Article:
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For some Fools, it's the conversation they dread: talking with Mom about her finances. They dread it because of the landmines that turn up. You know, the nice man at the insurance agency who wants to sell her something called an "equity-indexed annuity," the broker who "seems to make an awful lot of stock trades" (with $300 commissions on each trade) or who is pushing her to sell her blue-chip Pfizer (NYSE:PFE) and Merck (NYSE:MRK) stock in favor of some super-volatile biotech like Dendreon (NASDAQ:DNDN), that friendly lady at the bank who keeps suggesting that she buy some mutual fund that "seems to have a lot of fees," and on and on through the whole catalog of Wall Street shenanigans.

As we Fools know, there's a whole segment of the investment business that specializes in preying on older and less knowledgeable folks. These predators come armed with products and strategies that seem to assuage Mom's fears but have outrageous (and often concealed) fees and, usually, lousy performance. And when your mom (or dad, or other relative or friend) is tempted by one of these situations, it can be surprisingly hard to talk them out of it. What's a Fool to do?

Don't demonize
Tempting as it might seem, don't paint the investment professional as a villain. Mom may genuinely like that nice man at the insurance agency, and he, in turn, stuffed full of his company's propaganda, might actually believe that his company's product is a good fit for your mom. More to the point, in Mom's mind, the broker or rep has professional credibility -- they're in the business, so they must know what they're doing, and besides there are laws and stuff to protect consumers. You? You're just a kid -- to Mom, you lack the same level of professional credibility. You're just not Wise.

So how do you show Mom the light? Two approaches come to mind:

•  Help Mom get educated so that she can see the light herself;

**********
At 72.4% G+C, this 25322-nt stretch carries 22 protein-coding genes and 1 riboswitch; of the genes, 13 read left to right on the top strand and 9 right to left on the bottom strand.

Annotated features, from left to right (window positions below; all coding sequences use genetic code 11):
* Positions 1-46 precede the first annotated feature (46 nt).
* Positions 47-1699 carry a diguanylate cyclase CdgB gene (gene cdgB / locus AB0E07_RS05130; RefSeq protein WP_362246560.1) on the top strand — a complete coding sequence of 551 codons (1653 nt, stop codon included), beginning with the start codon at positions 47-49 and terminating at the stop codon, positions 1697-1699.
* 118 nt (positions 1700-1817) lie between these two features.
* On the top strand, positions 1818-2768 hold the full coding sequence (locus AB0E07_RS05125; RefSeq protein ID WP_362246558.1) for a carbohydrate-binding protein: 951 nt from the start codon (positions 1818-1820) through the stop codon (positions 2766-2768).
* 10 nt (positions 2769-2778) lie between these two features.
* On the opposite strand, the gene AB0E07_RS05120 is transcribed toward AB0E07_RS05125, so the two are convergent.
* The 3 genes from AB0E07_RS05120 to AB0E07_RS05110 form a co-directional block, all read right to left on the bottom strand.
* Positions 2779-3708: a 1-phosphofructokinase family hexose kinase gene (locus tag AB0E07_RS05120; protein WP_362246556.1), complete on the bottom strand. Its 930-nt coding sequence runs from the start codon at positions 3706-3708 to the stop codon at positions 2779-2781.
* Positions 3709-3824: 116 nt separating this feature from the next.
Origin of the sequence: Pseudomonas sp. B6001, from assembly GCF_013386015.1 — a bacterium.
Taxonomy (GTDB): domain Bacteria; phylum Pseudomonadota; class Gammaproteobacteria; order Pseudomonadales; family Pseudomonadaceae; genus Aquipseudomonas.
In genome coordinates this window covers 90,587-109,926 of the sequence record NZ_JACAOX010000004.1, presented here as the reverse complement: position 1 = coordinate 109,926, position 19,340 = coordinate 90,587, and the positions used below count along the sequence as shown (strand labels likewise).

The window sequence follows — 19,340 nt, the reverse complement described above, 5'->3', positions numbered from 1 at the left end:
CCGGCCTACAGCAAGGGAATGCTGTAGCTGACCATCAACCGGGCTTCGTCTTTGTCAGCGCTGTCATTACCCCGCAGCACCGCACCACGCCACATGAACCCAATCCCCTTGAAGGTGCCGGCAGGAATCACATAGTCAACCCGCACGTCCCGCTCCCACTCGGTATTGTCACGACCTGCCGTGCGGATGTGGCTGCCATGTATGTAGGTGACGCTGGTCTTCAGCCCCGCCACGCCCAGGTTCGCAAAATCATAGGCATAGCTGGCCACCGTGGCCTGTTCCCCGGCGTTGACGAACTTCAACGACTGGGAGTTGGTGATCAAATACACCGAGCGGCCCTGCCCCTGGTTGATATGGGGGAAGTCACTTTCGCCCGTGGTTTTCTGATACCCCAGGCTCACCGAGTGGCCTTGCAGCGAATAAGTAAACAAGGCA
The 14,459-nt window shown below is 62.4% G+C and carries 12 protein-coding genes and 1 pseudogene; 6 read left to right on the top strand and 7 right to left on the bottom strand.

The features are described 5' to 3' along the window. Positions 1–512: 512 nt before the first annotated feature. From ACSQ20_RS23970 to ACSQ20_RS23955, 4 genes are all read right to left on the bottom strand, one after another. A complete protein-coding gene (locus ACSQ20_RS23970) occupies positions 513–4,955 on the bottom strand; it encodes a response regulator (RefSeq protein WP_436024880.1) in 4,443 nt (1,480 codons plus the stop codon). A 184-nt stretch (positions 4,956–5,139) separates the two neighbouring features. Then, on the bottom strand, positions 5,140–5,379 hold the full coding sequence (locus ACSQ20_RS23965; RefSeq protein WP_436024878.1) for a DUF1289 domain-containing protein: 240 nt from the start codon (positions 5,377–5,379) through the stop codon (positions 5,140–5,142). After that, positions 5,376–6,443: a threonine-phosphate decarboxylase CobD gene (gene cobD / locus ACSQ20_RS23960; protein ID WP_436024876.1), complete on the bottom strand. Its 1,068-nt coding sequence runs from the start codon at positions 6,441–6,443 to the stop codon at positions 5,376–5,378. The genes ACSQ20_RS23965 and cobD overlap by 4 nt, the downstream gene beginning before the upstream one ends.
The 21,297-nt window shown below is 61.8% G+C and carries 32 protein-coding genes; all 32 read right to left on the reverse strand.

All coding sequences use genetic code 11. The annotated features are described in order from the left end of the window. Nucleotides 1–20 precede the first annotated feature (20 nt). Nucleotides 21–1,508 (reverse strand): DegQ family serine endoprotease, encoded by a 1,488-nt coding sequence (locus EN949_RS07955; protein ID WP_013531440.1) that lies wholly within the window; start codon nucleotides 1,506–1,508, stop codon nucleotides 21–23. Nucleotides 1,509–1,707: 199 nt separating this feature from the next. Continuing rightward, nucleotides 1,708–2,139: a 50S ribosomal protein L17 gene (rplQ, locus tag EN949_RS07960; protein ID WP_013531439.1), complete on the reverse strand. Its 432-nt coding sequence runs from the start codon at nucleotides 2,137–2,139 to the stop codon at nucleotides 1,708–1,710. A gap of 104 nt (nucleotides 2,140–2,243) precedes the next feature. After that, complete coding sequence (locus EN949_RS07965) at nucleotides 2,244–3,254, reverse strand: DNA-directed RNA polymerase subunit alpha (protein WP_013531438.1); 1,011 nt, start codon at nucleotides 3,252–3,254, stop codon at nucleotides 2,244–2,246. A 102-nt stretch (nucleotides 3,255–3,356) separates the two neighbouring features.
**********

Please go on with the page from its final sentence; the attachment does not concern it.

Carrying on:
•  Find an alternative, more benevolent source of professional credibility.

Helping Mom get educated
Of course, here at the Fool, we think the best thing Mom can do to get educated is to become a Fool herself. But we also know that not all moms are interested in diving in to even a sublime, super-friendly online resource like the Fool. If she's open to the idea of self-education but would prefer a book, offer her one. For a personal finance primer, I like the Motley Fool book You Have More Than You Think by our very own David and Tom Gardner, but there are other good ones available.

But if Mom's just not interested, all is not lost. Sit down with her and look carefully at the fine print on that annuity contract, or the fee table in that mutual fund prospectus. Explain it to her in plain English. Show her how much she'll be paying and what she'll be getting for her money. Then show her what her alternatives are. Walk through them together. Instead of that high-fee bank-brand mutual fund, show her how simple it is to choose a no-load option from a company like Vanguard or Fidelity. Talk about the pros and cons of annuities together, and show her that there are sensible alternatives to that equity indexed annuity that limits her returns to a maximum of 4% a year. Help her understand that it's not that hard to do the right thing and that you're willing to hold her hand along the way.

And, geez, try to talk her out of betting the family farm on Dendreon.

If all else fails
Sometimes the best answer is simply to find her a better investment professional, one who isn't motivated by commissions and who will do a good job of acting in Mom's best interest. The way to go here is to look for someone who is compensated on a fee-only basis, whether via an hourly charge or an annual retainer. If you don't know anyone who fills the bill, the National Association of Personal Financial Advisors -- an organization of independent fee-only advisors -- can help you find candidates in Mom's area. But don't despair. After all, your Mom was smart and clever enough to raise you. Given the right tools and support, she's sure to find her way to financial well-being.

Need a last-minute Mother's Day gift? Make a Fool of Mom with a subscription to The Motley Fool's Rule Your Retirement newsletter. Foolish retirement guru Robert Brokamp and his team devote their days to hunting up the best in retirement strategies and advice and presenting them to subscribers in the friendly and fun Foolish style. If you'd like to try before you buy, help yourself to a free 30-day guest pass.

Fool contributor John Rosevear loves his Foolish mom (hi, Mom!) and looks forward to never having to decipher a scary EIA contract with her. He holds a (small!) position in Dendreon but does not own shares in any other company mentioned. Pfizer is an Inside Value recommendation. The Motley Fool's disclosure policy never fails to send flowers to its mom on Mother's day.